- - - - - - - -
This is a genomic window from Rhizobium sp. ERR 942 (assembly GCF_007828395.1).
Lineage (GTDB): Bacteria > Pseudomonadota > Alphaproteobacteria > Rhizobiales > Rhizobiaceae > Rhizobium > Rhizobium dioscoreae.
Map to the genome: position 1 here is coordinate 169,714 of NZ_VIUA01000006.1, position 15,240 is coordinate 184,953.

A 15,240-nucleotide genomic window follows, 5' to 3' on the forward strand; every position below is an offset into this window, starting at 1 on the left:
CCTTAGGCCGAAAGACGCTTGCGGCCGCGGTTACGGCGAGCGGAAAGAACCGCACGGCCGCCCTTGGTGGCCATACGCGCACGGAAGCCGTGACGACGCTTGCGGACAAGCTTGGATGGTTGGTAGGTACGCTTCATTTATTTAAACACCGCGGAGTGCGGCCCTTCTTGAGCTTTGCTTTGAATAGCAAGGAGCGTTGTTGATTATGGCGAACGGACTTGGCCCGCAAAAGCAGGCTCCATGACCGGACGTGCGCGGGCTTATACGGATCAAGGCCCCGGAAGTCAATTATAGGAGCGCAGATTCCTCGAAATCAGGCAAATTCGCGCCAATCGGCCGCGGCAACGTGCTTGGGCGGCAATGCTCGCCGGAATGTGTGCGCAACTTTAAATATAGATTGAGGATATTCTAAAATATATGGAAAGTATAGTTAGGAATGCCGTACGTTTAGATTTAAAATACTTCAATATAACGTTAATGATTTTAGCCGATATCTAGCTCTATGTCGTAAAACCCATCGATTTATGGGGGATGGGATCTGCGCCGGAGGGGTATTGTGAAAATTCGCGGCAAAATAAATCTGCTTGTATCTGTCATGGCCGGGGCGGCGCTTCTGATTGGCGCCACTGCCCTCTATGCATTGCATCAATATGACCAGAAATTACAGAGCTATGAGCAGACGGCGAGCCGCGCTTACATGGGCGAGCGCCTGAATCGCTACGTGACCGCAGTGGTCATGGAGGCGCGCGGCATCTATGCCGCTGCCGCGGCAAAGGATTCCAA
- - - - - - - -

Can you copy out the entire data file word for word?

This is a genomic window from Rhizobium sp. ERR 942 (assembly GCF_007828395.1).
Lineage (GTDB): Bacteria > Pseudomonadota > Alphaproteobacteria > Rhizobiales > Rhizobiaceae > Rhizobium > Rhizobium dioscoreae.
Map to the genome: position 1 here is coordinate 169,714 of NZ_VIUA01000006.1, position 15,240 is coordinate 184,953.

A 15,240-nucleotide genomic window follows, 5' to 3' on the forward strand; every position below is an offset into this window, starting at 1 on the left:
CCTTAGGCCGAAAGACGCTTGCGGCCGCGGTTACGGCGAGCGGAAAGAACCGCACGGCCGCCCTTGGTGGCCATACGCGCACGGAAGCCGTGACGACGCTTGCGGACAAGCTTGGATGGTTGGTAGGTACGCTTCATTTATTTAAACACCGCGGAGTGCGGCCCTTCTTGAGCTTTGCTTTGAATAGCAAGGAGCGTTGTTGATTATGGCGAACGGACTTGGCCCGCAAAAGCAGGCTCCATGACCGGACGTGCGCGGGCTTATACGGATCAAGGCCCCGGAAGTCAATTATAGGAGCGCAGATTCCTCGAAATCAGGCAAATTCGCGCCAATCGGCCGCGGCAACGTGCTTGGGCGGCAATGCTCGCCGGAATGTGTGCGCAACTTTAAATATAGATTGAGGATATTCTAAAATATATGGAAAGTATAGTTAGGAATGCCGTACGTTTAGATTTAAAATACTTCAATATAACGTTAATGATTTTAGCCGATATCTAGCTCTATGTCGTAAAACCCATCGATTTATGGGGGATGGGATCTGCGCCGGAGGGGTATTGTGAAAATTCGCGGCAAAATAAATCTGCTTGTATCTGTCATGGCCGGGGCGGCGCTTCTGATTGGCGCCACTGCCCTCTATGCATTGCATCAATATGACCAGAAATTACAGAGCTATGAGCAGACGGCGAGCCGCGCTTACATGGGCGAGCGCCTGAATCGCTACGTGACCGCAGTGGTCATGGAGGCGCGCGGCATCTATGCCGCTGCCGCGGCAAAGGATTCCAA